A few years ago I was launching an information product and debating between three different price points. I decided to run some Google ads to test the different prices, and let the market tell me the best price. Interestingly, the lowest price did not sell the most units. And neither did the highest. The sweet spot was right in the middle. So, while you may think pricing your products or services lower will generate more sales, that’s not always true. In some cases, it may communicate a lower perceived value and result in fewer sales.
I often refer to the pricing method I recommend as “inspired pricing” because it relies on trusting your gut and doing what feels right to you. You’re an expert. You have a sense of what your services are worth. Odds are, if you ask yourself the question, What should I charge for this? a number immediately pops into your head. And, while it’s not a scientific method, it does take into account one very important point: it ensures the price you set is one you’re confident in. And, if I know one thing from all the years I’ve been in business it’s if you’re not 100% confident in your price, you won’t make sales.
You’ve set a price, but no one is buying. Should you have a sale?
The last thing you want to do if things aren’t selling is constantly discount to try and generate sales. What happens if people suddenly buy because you’re having a sale? Does that mean you have to keep having sales, or lower your price permanently? Hard to know because you haven’t tested anything else. And, what if there’s another reason people aren’t buying that has nothing to do with price?
You’re better off trying to find out why people aren’t buying.
Maybe you’ve created a product or service the market doesn’t want. Or, the audience you’ve identified doesn’t place a high enough priority on what you’re offering to actually invest money into it. Too often I see people go into business because it’s something they’re passionate about doing. But just because you’re passionate about doing something doesn’t mean other people will pay you money for it. You have to be sure you’ve identified a need in the marketplace. And, not only a need, but something people actually want… something that’s a high priority in their life.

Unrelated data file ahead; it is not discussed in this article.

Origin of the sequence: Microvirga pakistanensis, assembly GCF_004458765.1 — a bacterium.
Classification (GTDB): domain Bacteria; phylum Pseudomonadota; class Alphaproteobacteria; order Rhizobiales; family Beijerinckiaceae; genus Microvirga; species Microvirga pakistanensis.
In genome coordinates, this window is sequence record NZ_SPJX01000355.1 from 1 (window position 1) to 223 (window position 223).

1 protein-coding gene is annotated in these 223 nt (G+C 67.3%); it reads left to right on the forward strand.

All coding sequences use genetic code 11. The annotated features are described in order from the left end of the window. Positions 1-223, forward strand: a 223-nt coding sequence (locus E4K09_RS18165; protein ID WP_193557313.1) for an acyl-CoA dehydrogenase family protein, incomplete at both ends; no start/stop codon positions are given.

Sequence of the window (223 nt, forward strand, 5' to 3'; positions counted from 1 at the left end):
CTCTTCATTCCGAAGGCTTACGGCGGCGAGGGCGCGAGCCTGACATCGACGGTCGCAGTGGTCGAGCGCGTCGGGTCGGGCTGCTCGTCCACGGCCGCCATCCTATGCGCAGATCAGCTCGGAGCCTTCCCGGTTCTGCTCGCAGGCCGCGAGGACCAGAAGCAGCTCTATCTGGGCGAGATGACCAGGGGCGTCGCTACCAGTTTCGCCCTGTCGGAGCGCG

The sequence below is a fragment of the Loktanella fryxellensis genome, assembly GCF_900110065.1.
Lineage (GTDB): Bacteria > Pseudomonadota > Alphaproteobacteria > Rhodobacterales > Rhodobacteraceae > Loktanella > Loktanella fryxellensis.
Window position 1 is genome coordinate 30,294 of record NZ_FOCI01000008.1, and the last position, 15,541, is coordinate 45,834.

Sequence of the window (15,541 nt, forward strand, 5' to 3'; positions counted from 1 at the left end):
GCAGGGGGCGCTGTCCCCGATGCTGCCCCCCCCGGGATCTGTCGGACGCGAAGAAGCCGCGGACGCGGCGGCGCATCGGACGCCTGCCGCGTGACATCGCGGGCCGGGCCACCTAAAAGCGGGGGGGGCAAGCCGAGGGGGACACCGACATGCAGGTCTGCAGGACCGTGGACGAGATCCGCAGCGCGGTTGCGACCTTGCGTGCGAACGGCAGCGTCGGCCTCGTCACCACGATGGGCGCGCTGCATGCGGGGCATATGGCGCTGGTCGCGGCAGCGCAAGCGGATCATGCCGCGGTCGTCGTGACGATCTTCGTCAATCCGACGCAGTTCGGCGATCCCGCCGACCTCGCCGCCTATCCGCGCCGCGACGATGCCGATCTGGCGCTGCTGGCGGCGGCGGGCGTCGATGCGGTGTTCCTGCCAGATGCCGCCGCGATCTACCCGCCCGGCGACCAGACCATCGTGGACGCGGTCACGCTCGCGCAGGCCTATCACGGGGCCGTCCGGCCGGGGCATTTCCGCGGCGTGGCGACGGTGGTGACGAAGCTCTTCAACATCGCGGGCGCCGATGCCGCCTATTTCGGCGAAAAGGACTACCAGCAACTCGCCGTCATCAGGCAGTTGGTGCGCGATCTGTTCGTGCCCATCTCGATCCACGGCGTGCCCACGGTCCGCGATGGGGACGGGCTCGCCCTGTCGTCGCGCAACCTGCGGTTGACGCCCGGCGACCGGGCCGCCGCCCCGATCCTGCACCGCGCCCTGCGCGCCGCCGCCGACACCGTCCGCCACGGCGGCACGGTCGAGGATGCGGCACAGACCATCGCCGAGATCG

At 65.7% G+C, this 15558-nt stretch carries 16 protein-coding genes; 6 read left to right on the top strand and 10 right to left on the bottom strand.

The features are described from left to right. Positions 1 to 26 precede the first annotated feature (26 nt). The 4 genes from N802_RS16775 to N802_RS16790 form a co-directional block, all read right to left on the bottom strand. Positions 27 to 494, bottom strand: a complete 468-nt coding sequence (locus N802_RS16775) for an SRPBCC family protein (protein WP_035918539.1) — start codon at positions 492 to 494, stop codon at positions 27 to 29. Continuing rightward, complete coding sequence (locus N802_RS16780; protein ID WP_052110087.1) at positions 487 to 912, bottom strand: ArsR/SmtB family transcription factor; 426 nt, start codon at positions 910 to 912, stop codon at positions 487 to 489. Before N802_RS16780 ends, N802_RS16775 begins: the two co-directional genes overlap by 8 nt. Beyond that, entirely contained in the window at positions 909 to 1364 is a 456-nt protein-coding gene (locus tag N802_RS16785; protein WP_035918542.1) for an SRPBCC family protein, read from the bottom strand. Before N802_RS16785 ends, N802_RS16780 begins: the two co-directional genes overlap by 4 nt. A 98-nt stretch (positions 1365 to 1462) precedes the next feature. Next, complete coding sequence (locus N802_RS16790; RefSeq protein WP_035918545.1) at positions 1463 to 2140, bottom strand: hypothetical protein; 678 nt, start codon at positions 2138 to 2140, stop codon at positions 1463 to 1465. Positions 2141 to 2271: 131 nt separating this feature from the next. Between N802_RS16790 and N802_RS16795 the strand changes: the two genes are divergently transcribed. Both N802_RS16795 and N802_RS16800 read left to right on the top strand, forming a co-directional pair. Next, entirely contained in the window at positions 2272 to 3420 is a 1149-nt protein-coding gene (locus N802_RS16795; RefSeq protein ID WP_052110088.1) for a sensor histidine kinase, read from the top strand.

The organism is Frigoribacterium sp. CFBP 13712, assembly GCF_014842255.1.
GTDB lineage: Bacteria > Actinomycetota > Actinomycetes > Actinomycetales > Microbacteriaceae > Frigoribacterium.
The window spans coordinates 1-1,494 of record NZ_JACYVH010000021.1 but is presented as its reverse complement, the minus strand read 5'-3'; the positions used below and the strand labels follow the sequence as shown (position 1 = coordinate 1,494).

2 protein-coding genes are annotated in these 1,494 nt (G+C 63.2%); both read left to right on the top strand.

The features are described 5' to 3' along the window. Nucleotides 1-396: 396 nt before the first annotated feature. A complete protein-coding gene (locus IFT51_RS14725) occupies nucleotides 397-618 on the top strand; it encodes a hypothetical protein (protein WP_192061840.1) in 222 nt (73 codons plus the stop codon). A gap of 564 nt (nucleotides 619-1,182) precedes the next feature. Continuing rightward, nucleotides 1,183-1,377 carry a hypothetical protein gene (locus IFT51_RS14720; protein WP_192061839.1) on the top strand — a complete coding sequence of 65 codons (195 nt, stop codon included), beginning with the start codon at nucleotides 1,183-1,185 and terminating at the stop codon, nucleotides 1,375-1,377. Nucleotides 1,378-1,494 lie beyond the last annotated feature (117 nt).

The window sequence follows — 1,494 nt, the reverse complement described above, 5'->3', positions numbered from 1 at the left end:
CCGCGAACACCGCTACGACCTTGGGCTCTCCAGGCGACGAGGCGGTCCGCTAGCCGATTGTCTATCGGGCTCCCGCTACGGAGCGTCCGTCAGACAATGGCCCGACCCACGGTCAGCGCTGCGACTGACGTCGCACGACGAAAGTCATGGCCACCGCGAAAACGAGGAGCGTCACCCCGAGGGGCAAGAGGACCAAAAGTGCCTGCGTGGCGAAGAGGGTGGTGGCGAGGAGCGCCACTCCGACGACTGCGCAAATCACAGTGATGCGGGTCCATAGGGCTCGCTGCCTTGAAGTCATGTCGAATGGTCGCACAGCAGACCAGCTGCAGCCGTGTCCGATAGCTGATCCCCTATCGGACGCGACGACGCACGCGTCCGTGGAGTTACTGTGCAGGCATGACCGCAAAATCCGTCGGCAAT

So why else might people not be buying?
Perhaps your marketing doesn’t clearly communicate the outcome people will get or why they should purchase. Or, maybe you’re not reaching the right people. If you aren’t selling, better to re-evaluate your 4 P’s (What my How to Market Yourself as a Coach or Consultant course covers) to make sure you’ve got the right product, marketed to the right people in the right places, with the right message, and at the right price.
Be careful with discounting and sales.
Both are like salt and should be used sparingly if you want your business to be healthy. Reserve them for celebrating special occasions, new product launches, or other events that don’t happen all the time. Otherwise, if you use them too frequently, you may permanently lower the value of what you’re offering in the eyes of your clients and prospects, and that can have a significant impact on the profitability of your business.
If you only offer discounts occasionally, people won’t come to expect them, and they’ll be genuinely surprised and pleased when you do. More importantly, they won’t wait for a sale to buy something they really want.
It takes confidence to charge full price.
Offering discounts is an easy way to make quick sales. But as I’ve shared, you’re also taking a huge risk with your brand and your business if you do it too frequently. It takes confidence to sell at full price. However, if you truly are an expert it’s important to remember that your expertise is valuable and you shouldn’t just give it away. Yes, you need to charge prices the market can bear, but you certainly don’t need to give your services away.
The more people pay the more invested they are.
Typically, the more someone pays for something the more they value it. When you give someone something for free, or for a very low price, they don’t have much skin in the game. So, if they don’t end up using the product or service, they’re really not out anything. That doesn’t bode well for engagement with your product or service or the long-term value of that customer. After all, if they don’t use what they bought, why would they buy again?
However, if someone pays more (I’m not talking about gouging people, I’m talking about charging a fair price), they’ll be more likely to use the product or service and appreciate it more. They’re more likely to be engaged because if they don’t use what they’ve purchased, they’ve wasted a lot more money and they’ll likely feel bad about that. I’m sure we can all find examples in our own lives of times we’ve gotten something for free, or next to nothing, and never used the product or service. And, times we’ve invested a fair amount in something we really wanted, and how much more we valued that item.
So, if you want to build an enjoyable, successful, and profitable business, have clients that value what you have to offer, and protect your brand and what it stands for, keep the discounting to a minimum.
Use it when you have good reason. And offer your products and services at a fair price the rest of the time.